This is the debut novel by Sherman Alexie, who had already put out a near perfect short story collection: The Lone Ranger and Tonto Fistfight in Heaven a little earlier. I always think about Alexie as being a very talented writer, but it’s interesting to consider that because his output is varied in terms of type, the over all collective oeuvre is a little harder to assess.
This novel begins with the blues musician Robert Johnson making his way onto the Spokane Indian reservation and finding a way to more or less dump his cursed guitar. It’s picked up by Thomas, a young man in his 20s, and as he strums (and becomes both enamored and clearly cursed) he decides that he and his friends, Victor and Junior (all of these names should sound familiar to Alexie readers) start up that band. They’re terrible at first and less and less terrible as time passes, but they fall instantly and often hilariously into the trappings of rock life, as well as the same old trappings of their reservation life. In a series of mishaps, punctuated by song lyrics as they write, we see the band go through a number of adventures and misadventures.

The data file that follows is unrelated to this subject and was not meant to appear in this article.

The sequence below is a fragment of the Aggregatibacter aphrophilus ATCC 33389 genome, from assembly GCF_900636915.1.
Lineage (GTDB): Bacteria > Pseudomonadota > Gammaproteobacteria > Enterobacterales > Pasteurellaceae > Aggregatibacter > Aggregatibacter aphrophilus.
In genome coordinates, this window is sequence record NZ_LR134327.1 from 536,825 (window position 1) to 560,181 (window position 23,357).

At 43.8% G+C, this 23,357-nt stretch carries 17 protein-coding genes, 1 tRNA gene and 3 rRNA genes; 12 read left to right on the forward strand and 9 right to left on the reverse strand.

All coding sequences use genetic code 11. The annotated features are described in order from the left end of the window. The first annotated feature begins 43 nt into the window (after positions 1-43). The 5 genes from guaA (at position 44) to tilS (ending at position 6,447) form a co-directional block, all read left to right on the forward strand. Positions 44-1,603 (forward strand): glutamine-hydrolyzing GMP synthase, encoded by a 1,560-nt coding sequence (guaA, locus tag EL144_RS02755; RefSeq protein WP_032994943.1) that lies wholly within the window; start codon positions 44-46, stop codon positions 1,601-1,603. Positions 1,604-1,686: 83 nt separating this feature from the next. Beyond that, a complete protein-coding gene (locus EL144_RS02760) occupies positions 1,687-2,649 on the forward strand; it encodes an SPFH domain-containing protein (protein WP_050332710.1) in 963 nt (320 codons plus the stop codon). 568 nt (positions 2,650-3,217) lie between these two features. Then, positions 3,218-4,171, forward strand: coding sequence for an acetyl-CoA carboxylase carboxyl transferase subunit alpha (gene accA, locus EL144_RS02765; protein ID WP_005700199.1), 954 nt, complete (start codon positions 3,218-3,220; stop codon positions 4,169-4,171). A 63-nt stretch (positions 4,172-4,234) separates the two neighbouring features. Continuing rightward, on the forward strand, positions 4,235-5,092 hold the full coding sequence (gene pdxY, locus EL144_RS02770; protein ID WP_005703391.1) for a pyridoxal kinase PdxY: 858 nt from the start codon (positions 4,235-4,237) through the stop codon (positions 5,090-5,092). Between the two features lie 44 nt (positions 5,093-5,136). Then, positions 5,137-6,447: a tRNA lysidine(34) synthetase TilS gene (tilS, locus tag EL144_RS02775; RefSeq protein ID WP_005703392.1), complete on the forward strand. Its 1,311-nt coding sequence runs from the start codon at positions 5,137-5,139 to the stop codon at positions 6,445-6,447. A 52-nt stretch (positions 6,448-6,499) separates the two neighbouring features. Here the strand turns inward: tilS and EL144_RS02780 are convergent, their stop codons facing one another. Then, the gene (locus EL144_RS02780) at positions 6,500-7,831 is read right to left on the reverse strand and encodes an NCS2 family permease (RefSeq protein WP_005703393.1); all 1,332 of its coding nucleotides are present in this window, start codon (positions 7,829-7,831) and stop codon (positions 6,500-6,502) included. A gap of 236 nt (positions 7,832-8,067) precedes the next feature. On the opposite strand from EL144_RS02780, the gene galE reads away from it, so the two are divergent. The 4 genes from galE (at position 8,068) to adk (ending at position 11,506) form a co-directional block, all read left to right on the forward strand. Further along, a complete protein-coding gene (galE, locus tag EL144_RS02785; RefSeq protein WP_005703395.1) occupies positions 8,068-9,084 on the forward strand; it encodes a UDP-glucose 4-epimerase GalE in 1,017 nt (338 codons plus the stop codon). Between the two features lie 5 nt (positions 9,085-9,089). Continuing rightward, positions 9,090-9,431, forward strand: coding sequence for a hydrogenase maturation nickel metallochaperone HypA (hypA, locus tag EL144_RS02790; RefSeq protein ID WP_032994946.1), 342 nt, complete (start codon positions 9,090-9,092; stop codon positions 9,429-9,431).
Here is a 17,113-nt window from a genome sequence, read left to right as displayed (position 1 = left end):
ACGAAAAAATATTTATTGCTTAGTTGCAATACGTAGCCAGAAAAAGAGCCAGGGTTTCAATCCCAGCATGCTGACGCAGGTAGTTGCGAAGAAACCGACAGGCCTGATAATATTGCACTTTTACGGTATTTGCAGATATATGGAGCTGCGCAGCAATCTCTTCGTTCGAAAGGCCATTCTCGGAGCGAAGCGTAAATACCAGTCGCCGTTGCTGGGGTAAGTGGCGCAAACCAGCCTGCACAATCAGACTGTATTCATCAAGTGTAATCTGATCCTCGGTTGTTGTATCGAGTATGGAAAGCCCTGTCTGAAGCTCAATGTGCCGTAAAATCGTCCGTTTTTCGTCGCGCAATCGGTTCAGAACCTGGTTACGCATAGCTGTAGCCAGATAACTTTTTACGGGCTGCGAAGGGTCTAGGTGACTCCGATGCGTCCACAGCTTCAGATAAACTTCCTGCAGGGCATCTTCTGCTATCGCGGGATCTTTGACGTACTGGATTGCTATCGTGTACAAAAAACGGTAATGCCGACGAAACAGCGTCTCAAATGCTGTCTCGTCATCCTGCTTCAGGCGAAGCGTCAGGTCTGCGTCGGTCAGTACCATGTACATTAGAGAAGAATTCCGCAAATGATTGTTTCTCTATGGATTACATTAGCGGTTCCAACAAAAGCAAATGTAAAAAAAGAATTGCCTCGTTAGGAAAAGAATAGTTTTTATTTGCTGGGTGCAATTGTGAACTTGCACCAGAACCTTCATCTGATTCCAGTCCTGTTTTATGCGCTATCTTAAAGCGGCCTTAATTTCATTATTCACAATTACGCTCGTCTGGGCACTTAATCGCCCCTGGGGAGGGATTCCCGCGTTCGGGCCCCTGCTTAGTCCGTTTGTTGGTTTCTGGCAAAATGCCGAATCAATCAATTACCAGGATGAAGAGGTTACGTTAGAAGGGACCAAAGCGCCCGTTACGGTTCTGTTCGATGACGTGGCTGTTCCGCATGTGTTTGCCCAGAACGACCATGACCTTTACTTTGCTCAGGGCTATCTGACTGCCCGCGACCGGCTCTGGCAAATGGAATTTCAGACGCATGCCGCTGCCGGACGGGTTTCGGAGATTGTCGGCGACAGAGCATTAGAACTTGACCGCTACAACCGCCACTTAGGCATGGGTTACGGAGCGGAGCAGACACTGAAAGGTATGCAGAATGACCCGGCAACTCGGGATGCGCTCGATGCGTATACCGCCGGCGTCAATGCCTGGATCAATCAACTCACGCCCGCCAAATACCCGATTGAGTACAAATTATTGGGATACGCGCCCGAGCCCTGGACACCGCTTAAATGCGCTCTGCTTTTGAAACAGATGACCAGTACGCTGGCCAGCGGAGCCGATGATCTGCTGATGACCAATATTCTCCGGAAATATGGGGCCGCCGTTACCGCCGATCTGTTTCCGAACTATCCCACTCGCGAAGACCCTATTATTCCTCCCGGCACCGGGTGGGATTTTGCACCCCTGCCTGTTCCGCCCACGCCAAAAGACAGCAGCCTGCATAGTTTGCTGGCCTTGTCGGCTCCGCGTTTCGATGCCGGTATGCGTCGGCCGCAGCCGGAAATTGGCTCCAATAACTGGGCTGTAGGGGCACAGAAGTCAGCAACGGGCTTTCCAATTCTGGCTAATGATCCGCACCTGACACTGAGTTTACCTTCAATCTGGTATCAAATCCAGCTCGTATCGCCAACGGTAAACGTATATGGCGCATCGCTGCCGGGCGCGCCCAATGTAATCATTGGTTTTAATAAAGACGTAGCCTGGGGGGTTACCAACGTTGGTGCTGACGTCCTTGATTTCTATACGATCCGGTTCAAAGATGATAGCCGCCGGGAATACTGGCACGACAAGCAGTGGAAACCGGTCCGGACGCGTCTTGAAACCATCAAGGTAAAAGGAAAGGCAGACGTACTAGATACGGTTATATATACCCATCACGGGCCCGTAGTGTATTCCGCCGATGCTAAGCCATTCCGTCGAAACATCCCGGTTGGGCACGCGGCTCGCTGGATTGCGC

As happens in all of Alexie’s writings, but especially the early stories, there’s a real capacity for a story or a moment within a story to say something both oddly funny and emotionally harrowing. So whether it’s the three boys seeing an older drunk man on the side of the road and two of them thinking it might be their fathers before remembering their fathers are dead or having unfounded and unspecific suspicions about Flathead Indians, or any of the numerous other moments that flower in this novel.